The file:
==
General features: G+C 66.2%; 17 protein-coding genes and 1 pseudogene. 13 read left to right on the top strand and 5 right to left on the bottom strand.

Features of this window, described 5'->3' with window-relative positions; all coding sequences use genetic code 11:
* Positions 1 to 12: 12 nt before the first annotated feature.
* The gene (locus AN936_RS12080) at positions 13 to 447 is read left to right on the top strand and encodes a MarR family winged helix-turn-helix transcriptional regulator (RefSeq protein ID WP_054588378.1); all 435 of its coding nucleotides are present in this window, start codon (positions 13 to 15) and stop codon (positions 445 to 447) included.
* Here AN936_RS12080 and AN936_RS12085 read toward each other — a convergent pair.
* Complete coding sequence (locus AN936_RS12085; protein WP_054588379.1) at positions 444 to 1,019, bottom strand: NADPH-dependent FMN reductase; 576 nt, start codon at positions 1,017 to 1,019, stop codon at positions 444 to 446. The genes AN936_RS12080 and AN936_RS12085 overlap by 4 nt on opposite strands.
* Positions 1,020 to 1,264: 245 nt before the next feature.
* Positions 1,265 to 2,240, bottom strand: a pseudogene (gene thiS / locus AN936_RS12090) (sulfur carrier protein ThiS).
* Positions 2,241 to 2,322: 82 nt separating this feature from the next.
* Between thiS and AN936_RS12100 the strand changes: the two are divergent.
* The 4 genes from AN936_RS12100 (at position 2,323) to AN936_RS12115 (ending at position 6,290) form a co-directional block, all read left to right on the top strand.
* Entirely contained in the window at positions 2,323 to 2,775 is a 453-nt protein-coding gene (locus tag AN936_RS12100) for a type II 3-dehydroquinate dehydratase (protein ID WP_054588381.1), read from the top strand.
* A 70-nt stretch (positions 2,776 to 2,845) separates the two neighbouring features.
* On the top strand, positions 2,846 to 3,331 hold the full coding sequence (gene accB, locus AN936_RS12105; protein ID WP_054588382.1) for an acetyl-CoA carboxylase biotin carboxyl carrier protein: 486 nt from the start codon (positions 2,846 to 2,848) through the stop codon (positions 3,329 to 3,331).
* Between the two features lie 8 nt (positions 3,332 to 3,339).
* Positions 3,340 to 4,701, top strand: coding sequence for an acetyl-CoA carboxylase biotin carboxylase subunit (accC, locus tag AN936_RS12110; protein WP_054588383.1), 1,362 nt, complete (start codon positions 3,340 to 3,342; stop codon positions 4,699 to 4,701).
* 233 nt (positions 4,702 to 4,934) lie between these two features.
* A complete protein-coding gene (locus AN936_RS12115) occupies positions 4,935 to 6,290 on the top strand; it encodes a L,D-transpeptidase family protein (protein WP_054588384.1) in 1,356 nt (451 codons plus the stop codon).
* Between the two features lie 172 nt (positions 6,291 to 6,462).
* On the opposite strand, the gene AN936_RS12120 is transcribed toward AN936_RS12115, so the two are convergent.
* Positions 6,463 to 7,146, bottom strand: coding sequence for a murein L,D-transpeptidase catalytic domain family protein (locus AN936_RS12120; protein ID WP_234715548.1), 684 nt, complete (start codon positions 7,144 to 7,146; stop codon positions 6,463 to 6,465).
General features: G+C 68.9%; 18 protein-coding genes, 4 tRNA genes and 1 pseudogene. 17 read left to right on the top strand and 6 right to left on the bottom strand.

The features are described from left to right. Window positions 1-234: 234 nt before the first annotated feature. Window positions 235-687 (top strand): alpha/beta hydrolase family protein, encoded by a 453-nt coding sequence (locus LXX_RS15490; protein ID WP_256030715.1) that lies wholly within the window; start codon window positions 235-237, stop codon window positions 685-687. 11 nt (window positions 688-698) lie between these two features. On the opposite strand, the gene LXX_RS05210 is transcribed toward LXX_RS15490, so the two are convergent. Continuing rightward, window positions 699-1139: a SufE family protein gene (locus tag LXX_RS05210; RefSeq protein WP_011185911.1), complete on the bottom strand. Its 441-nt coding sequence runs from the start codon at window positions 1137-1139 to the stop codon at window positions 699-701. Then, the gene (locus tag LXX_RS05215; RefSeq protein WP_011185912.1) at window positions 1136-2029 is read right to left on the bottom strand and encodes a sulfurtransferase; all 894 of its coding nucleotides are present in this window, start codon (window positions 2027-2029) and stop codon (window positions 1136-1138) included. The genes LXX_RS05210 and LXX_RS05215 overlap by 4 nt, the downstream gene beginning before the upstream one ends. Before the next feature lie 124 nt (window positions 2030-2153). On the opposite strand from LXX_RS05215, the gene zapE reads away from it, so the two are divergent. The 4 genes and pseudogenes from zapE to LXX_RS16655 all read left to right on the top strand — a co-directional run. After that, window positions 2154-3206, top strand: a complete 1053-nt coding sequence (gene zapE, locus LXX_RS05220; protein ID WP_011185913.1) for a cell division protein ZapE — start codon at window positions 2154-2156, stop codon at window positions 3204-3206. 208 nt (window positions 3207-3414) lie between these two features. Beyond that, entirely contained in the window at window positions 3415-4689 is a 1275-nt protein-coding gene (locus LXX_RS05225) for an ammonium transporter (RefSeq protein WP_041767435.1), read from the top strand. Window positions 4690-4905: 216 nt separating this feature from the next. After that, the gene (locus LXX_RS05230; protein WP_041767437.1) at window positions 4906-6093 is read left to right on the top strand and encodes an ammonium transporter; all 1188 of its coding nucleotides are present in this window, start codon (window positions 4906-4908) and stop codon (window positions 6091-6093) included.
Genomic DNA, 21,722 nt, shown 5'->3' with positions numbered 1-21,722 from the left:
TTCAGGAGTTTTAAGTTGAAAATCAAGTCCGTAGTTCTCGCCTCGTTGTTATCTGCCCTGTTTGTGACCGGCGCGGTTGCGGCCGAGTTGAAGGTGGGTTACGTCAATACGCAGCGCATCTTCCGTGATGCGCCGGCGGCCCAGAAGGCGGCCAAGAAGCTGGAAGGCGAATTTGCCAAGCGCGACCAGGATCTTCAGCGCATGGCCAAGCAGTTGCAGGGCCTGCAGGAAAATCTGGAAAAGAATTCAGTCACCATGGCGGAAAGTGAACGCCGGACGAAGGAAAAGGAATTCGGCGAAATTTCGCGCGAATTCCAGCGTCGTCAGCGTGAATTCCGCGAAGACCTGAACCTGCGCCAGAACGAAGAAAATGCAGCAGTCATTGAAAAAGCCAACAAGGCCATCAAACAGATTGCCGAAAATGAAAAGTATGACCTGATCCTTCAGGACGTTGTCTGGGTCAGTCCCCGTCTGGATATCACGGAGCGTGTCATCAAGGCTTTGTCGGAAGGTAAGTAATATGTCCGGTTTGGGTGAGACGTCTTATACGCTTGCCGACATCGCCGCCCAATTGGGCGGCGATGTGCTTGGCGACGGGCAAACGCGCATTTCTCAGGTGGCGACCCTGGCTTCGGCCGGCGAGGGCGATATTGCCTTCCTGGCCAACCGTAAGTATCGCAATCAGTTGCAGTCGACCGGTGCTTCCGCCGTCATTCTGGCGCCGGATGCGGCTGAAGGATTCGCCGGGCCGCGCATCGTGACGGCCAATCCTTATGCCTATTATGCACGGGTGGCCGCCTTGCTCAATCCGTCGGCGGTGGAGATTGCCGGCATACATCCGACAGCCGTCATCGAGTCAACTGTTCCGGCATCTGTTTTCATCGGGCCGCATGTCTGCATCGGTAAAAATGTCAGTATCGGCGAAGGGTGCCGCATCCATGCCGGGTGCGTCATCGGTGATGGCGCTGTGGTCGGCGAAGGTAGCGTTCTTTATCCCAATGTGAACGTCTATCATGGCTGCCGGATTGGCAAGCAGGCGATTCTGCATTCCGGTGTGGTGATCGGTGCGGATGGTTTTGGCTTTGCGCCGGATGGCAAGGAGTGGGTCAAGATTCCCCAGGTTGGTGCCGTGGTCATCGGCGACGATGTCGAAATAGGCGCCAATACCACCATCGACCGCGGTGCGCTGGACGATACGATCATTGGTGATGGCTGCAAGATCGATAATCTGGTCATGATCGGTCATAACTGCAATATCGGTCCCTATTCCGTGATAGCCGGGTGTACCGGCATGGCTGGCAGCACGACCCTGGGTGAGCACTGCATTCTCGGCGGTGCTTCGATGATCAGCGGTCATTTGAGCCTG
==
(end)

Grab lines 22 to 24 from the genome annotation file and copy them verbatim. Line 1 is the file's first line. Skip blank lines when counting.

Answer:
General features: G+C 68.9%; 18 protein-coding genes, 4 tRNA genes and 1 pseudogene. 17 read left to right on the top strand and 6 right to left on the bottom strand.

The features are described from left to right. Window positions 1-234: 234 nt before the first annotated feature. Window positions 235-687 (top strand): alpha/beta hydrolase family protein, encoded by a 453-nt coding sequence (locus LXX_RS15490; protein ID WP_256030715.1) that lies wholly within the window; start codon window positions 235-237, stop codon window positions 685-687. 11 nt (window positions 688-698) lie between these two features. On the opposite strand, the gene LXX_RS05210 is transcribed toward LXX_RS15490, so the two are convergent. Continuing rightward, window positions 699-1139: a SufE family protein gene (locus tag LXX_RS05210; RefSeq protein WP_011185911.1), complete on the bottom strand. Its 441-nt coding sequence runs from the start codon at window positions 1137-1139 to the stop codon at window positions 699-701. Then, the gene (locus tag LXX_RS05215; RefSeq protein WP_011185912.1) at window positions 1136-2029 is read right to left on the bottom strand and encodes a sulfurtransferase; all 894 of its coding nucleotides are present in this window, start codon (window positions 2027-2029) and stop codon (window positions 1136-1138) included. The genes LXX_RS05210 and LXX_RS05215 overlap by 4 nt, the downstream gene beginning before the upstream one ends. Before the next feature lie 124 nt (window positions 2030-2153). On the opposite strand from LXX_RS05215, the gene zapE reads away from it, so the two are divergent. The 4 genes and pseudogenes from zapE to LXX_RS16655 all read left to right on the top strand — a co-directional run. After that, window positions 2154-3206, top strand: a complete 1053-nt coding sequence (gene zapE, locus LXX_RS05220; protein ID WP_011185913.1) for a cell division protein ZapE — start codon at window positions 2154-2156, stop codon at window positions 3204-3206. 208 nt (window positions 3207-3414) lie between these two features. Beyond that, entirely contained in the window at window positions 3415-4689 is a 1275-nt protein-coding gene (locus LXX_RS05225) for an ammonium transporter (RefSeq protein WP_041767435.1), read from the top strand. Window positions 4690-4905: 216 nt separating this feature from the next. After that, the gene (locus LXX_RS05230; protein WP_041767437.1) at window positions 4906-6093 is read left to right on the top strand and encodes an ammonium transporter; all 1188 of its coding nucleotides are present in this window, start codon (window positions 4906-4908) and stop codon (window positions 6091-6093) included.
Genomic DNA, 21,722 nt, shown 5'->3' with positions numbered 1-21,722 from the left: